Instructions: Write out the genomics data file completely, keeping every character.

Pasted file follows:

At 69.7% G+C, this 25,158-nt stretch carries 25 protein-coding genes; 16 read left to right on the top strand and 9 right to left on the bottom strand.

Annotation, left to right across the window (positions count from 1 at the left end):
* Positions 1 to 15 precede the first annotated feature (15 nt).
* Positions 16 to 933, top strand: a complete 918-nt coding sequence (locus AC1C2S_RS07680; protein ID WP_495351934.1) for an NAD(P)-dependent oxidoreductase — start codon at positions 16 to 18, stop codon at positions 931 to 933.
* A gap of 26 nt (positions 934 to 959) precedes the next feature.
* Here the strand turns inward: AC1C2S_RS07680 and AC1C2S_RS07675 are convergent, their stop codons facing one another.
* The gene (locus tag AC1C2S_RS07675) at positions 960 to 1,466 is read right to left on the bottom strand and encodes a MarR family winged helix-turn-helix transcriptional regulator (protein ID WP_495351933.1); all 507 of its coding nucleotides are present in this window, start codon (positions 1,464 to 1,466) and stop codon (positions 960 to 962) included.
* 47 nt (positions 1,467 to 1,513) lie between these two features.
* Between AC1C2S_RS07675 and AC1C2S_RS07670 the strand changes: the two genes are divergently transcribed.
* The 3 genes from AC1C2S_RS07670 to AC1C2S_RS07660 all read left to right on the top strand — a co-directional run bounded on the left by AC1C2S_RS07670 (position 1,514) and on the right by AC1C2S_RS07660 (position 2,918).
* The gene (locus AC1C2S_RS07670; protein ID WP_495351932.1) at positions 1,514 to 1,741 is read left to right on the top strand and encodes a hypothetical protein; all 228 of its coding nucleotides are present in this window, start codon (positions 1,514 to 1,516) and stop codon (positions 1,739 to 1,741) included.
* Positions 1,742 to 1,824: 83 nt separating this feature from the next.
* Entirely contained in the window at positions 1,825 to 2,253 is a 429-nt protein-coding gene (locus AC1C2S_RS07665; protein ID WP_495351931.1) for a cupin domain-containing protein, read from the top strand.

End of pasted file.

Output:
At 69.7% G+C, this 25,158-nt stretch carries 25 protein-coding genes; 16 read left to right on the top strand and 9 right to left on the bottom strand.

Annotation, left to right across the window (positions count from 1 at the left end):
* Positions 1 to 15 precede the first annotated feature (15 nt).
* Positions 16 to 933, top strand: a complete 918-nt coding sequence (locus AC1C2S_RS07680; protein ID WP_495351934.1) for an NAD(P)-dependent oxidoreductase — start codon at positions 16 to 18, stop codon at positions 931 to 933.
* A gap of 26 nt (positions 934 to 959) precedes the next feature.
* Here the strand turns inward: AC1C2S_RS07680 and AC1C2S_RS07675 are convergent, their stop codons facing one another.
* The gene (locus tag AC1C2S_RS07675) at positions 960 to 1,466 is read right to left on the bottom strand and encodes a MarR family winged helix-turn-helix transcriptional regulator (protein ID WP_495351933.1); all 507 of its coding nucleotides are present in this window, start codon (positions 1,464 to 1,466) and stop codon (positions 960 to 962) included.
* 47 nt (positions 1,467 to 1,513) lie between these two features.
* Between AC1C2S_RS07675 and AC1C2S_RS07670 the strand changes: the two genes are divergently transcribed.
* The 3 genes from AC1C2S_RS07670 to AC1C2S_RS07660 all read left to right on the top strand — a co-directional run bounded on the left by AC1C2S_RS07670 (position 1,514) and on the right by AC1C2S_RS07660 (position 2,918).
* The gene (locus AC1C2S_RS07670; protein ID WP_495351932.1) at positions 1,514 to 1,741 is read left to right on the top strand and encodes a hypothetical protein; all 228 of its coding nucleotides are present in this window, start codon (positions 1,514 to 1,516) and stop codon (positions 1,739 to 1,741) included.
* Positions 1,742 to 1,824: 83 nt separating this feature from the next.
* Entirely contained in the window at positions 1,825 to 2,253 is a 429-nt protein-coding gene (locus AC1C2S_RS07665; protein ID WP_495351931.1) for a cupin domain-containing protein, read from the top strand.